This document describes a problem encountered with the number of maximum ports the VMware Distributed Virtual Switch (DVS) available in its interactions with Cisco Nexus 1000V Series switch (N1KV), and offers a solution to the problem.
Cisco recommends that you have knowledge of these topics:
The information in this document is based on N1KV and VMware DVS.
The information in this document was created from the devices in a specific lab environment. All of the devices used in this document started with a cleared (default) configuration. If your network is live, make sure that you understand the potential impact of any command.
One of the most common issues with the N1KV and its interaction with the VMware DVS infrastructure is the limit on the maximum number of ports for the DVS. It is important to be able to create a port profile on the N1KV with enough available ports in order to fulfill your present and future needs. Therefore, most people increase the maximum ports number in the virtual Ethernet (vEth) port profile to a larger number.
From the N1KV side, this increase is fine; from the VMware DVS side, the increase can be a problem. When you create a vEth port profile and enable it, the ports are immediately reserved on the VMware DVS. This can be a problem in the cloud and some enterprise environments. This document examines some limits with the maximum number of ports in order to understand the problem.
Maximum Number of Ports
Here is a list of the maximum number of ports (max ports) per device:
- VMware vCenter Version 4.0 max ports per DVS = 8,192
- VMware vCenter Version 4.1 max ports per DVS = 20,000
- VMware vCenter Version 5.0 max ports per DVS = 30,000
- VMware vCenter Version 5.5 max ports per DVS = 60,000
- N1KV maximum vEth ports = 2,048
Here are some important points about port consumers:
- Every VMware ESX/ESXi host that is added to the N1KV always consumes 32 ports. There is no way to change port consumption for the vEth type of port profiles.
- Every vEth port profile consumes its max ports setting when it is enabled.
- Some ports are internally-consumed by the DVS and N1KV.
You encounter a problem when you configure a N1KV with eight vEth port profiles and 32 ESX hosts. Here are the details:
- N1KV Version SV(1.4) with vSphere 4.0 has a DVS maximum of 8,192 ports.
- A setup with 32 ESX hosts requires 1,024 DVS ports (32 ports x 32 hosts).
- With 8,192 max ports, minus the 1,024-port requirement, only 7,168 max ports are available.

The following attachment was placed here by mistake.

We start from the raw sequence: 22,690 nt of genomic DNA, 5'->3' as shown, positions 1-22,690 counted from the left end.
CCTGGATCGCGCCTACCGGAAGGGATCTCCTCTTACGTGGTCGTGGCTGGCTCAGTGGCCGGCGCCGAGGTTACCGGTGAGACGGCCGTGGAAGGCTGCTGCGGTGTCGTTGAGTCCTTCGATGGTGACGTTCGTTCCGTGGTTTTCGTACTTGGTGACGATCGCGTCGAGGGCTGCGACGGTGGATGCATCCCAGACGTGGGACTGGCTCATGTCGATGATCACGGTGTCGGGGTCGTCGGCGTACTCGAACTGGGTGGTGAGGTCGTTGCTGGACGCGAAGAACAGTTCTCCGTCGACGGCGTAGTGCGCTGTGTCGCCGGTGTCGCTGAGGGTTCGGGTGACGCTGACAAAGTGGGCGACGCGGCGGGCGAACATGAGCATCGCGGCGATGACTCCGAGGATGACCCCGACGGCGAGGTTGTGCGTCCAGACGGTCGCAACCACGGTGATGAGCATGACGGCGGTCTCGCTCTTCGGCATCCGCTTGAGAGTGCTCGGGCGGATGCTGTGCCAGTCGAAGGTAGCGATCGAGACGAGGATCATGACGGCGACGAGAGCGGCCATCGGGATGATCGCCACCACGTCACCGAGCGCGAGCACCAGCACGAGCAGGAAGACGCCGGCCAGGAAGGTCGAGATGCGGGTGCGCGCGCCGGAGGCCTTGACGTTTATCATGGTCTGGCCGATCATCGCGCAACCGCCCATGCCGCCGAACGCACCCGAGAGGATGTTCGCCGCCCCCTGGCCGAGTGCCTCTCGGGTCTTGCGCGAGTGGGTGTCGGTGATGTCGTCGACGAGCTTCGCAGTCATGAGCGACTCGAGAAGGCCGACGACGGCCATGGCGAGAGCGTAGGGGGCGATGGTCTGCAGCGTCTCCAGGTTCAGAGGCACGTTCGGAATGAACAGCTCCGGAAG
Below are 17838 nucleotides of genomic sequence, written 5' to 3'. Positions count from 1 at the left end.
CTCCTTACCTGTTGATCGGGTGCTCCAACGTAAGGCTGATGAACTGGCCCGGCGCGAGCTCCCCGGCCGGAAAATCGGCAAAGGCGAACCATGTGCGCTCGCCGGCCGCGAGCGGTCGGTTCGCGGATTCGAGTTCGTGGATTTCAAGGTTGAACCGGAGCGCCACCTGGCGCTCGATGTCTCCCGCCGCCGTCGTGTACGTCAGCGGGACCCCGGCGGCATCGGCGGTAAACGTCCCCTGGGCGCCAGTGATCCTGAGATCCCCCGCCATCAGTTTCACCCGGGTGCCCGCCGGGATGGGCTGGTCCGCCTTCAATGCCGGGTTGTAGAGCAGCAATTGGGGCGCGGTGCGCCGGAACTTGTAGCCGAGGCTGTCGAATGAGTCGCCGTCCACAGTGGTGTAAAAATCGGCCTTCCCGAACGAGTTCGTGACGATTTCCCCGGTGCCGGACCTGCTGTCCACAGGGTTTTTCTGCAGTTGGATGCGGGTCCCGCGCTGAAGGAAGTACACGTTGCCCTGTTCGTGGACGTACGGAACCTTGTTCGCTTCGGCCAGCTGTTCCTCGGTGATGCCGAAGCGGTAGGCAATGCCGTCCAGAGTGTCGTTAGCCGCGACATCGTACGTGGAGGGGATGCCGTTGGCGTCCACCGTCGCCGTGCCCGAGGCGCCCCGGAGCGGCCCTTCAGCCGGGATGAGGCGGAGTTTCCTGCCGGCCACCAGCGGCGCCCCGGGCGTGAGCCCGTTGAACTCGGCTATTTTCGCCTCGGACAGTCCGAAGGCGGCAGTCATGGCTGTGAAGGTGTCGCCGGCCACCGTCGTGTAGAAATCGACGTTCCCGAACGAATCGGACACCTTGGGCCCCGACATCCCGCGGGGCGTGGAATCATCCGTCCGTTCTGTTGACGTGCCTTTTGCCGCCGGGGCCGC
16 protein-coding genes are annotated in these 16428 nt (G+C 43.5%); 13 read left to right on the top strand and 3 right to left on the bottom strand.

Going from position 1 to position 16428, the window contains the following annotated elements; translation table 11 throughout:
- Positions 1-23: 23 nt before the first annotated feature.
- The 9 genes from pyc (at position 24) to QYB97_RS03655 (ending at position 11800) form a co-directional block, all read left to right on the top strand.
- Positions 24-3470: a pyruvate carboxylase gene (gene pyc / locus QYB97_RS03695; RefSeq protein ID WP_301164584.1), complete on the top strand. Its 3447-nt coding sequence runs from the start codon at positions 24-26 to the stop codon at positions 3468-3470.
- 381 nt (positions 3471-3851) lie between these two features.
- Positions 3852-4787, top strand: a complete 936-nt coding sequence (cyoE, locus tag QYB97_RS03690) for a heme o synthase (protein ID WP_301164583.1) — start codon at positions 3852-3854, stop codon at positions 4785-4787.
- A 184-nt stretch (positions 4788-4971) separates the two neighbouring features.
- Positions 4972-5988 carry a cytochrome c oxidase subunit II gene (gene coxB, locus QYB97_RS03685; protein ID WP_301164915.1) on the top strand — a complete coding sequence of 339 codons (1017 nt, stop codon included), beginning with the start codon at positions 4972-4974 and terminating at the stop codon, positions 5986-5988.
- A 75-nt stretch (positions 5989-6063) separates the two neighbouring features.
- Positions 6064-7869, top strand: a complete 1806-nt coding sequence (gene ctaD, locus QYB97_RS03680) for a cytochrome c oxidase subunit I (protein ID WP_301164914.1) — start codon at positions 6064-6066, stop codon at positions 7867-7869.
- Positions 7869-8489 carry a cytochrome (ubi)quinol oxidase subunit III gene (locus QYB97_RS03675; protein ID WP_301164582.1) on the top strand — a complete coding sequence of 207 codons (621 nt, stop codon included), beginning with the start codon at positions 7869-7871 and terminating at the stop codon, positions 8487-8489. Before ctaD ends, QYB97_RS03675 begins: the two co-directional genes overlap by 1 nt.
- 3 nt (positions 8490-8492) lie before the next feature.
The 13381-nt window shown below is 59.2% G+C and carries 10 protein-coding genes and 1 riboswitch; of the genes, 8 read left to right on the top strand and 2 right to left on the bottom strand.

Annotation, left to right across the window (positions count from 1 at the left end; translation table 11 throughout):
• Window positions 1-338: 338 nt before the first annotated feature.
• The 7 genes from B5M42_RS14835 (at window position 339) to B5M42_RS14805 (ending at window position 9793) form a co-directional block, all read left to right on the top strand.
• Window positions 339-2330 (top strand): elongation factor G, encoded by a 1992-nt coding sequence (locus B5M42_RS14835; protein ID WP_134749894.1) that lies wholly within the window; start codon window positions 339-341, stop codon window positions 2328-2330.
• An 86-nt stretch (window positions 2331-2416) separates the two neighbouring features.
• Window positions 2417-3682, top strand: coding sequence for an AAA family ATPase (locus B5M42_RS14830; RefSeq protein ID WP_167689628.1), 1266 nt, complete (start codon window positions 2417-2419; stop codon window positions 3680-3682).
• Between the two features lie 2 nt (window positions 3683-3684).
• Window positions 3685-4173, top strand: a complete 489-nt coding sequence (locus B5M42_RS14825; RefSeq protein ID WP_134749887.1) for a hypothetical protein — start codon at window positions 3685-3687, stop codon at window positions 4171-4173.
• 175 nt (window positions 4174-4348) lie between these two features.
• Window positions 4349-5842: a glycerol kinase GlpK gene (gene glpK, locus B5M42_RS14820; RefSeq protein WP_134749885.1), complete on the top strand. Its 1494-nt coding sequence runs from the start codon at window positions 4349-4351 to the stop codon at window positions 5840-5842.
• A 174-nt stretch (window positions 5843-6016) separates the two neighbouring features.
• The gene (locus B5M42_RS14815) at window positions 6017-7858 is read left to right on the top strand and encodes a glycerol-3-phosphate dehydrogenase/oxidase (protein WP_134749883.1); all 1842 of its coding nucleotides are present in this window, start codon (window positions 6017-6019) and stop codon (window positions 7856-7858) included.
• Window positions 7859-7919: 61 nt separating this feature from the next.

- If there are eight vEth port profiles, each with the max ports set to 1,024, then they use 8,192 ports. But, there are only 7,168 max ports left. Therefore, the N1KV is in a deficit. (8,192 - 7,168 = 1,024)
- Another 1,024 available ports are needed on the DVS in order to make the configuration work.
Until Version SV(1.4a), the solution was to set the max ports number lower, upgrade to a newer version of vSphere, or set the DVS available ports higher with the help of VMware or the Increasing the maximum number of vNetwork Distributed Switch (vDS) ports in vSphere 4.x (1038193) Knowledge Base (KB) article. All of the previous options were compromises or difficult to configure, as in the case of the KB article.
N1KV Version SV(1.4a) and Later Solutions
Two new options were introduced in Version 1.4a that improve interactions with the DVS available ports:
- SVS (Software Virtual Switch) connection max port
- vEth port-binding auto
SVS Connection Max Port
This is a new option under the SVS connection where you can actually increase the number of available DVS ports through the SVS connection between the N1KV and the vCenter Server. You set it with this command:
n1kv-14a(config)# svs connection VC
n1kv-14a(config-svs-conn)# max-ports ?
<0-50000> Number of max-ports for this connection
n1kv-14a(config-svs-conn)# max-ports 9000
In this command, the available ports on a vCenter 4.0 device were changed to 9,000. The downside is that vCenter does not show the extra ports in the vSphere client. However, the next image shows that DVS ports past 8,192 were created:
You must work with your VMware administrator when you make this change. VMware publishes maximum settings for DVS ports for a reason, so you should contact the administrator before you make any drastic changes to this setting.
vEth Port-Binding Auto
The vEth port-binding auto is a great feature. It allocates ports as it needs them, instead of all at once. The auto feature works with static and dynamic port-bindings. Both static and dynamic port-bindings preallocate DVS ports, while the ephemeral does not. In order to turn it on, use this command:
n1kv-14a(config)# port-profile type vethernet profile2
n1kv-14a(config-port-prof)# vmware port-group
n1kv-14a(config-port-prof)# switchport mode access
n1kv-14a(config-port-prof)# switchport access vlan 158
n1kv-14a(config-port-prof)# no shutdown
n1kv-14a(config-port-prof)# max-ports 1024
n1kv-14a(config-port-prof)# port-binding static auto
n1kv-14a(config-port-prof)# state enabled
The port profile is created with 17 ports allocated from the DVS. You can allocate in chunks of 16 up to the max ports for the port profile. When you get within three ports of the current allocation, you add another 16 ports. Here is a screen shot of the previous port profile in vCenter 4.0:
Here is a screen shot after the addition of the 14th Virtual Machine (VM) to port profile profile2:
If you want to preallocate more than 17 ports to the port profile, then use the new min-ports command under port profile. Min-ports preallocates more ports on the DVS so that you have more overhead if you must create large numbers of VMs on the port profile.
n1kv-14a(config)# port-profile profile8
n1kv-14a(config-port-prof)# min-ports 40